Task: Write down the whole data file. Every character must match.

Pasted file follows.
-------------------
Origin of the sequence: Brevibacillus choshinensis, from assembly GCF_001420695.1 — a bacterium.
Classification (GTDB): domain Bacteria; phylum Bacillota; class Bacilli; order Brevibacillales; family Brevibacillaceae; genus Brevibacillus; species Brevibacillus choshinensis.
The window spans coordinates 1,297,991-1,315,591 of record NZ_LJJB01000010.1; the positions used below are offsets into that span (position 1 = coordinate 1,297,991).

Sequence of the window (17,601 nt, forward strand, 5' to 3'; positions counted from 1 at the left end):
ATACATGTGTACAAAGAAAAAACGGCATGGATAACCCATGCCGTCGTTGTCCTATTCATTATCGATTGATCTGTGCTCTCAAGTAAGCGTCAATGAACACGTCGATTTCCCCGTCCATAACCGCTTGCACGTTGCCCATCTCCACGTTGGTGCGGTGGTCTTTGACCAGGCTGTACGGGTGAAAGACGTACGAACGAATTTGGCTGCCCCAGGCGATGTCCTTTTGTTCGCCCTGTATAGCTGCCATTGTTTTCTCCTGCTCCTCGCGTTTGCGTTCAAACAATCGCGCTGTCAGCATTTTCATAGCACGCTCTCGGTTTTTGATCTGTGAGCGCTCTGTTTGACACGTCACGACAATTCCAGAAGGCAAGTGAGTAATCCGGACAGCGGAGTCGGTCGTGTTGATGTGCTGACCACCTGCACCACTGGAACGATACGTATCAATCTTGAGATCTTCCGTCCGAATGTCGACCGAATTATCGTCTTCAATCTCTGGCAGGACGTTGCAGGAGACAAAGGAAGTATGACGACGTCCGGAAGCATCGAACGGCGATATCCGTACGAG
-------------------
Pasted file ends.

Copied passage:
Origin of the sequence: Brevibacillus choshinensis, from assembly GCF_001420695.1 — a bacterium.
Classification (GTDB): domain Bacteria; phylum Bacillota; class Bacilli; order Brevibacillales; family Brevibacillaceae; genus Brevibacillus; species Brevibacillus choshinensis.
The window spans coordinates 1,297,991-1,315,591 of record NZ_LJJB01000010.1; the positions used below are offsets into that span (position 1 = coordinate 1,297,991).

Sequence of the window (17,601 nt, forward strand, 5' to 3'; positions counted from 1 at the left end):
ATACATGTGTACAAAGAAAAAACGGCATGGATAACCCATGCCGTCGTTGTCCTATTCATTATCGATTGATCTGTGCTCTCAAGTAAGCGTCAATGAACACGTCGATTTCCCCGTCCATAACCGCTTGCACGTTGCCCATCTCCACGTTGGTGCGGTGGTCTTTGACCAGGCTGTACGGGTGAAAGACGTACGAACGAATTTGGCTGCCCCAGGCGATGTCCTTTTGTTCGCCCTGTATAGCTGCCATTGTTTTCTCCTGCTCCTCGCGTTTGCGTTCAAACAATCGCGCTGTCAGCATTTTCATAGCACGCTCTCGGTTTTTGATCTGTGAGCGCTCTGTTTGACACGTCACGACAATTCCAGAAGGCAAGTGAGTAATCCGGACAGCGGAGTCGGTCGTGTTGATGTGCTGACCACCTGCACCACTGGAACGATACGTATCAATCTTGAGATCTTCCGTCCGAATGTCGACCGAATTATCGTCTTCAATCTCTGGCAGGACGTTGCAGGAGACAAAGGAAGTATGACGACGTCCGGAAGCATCGAACGGCGATATCCGTACGAG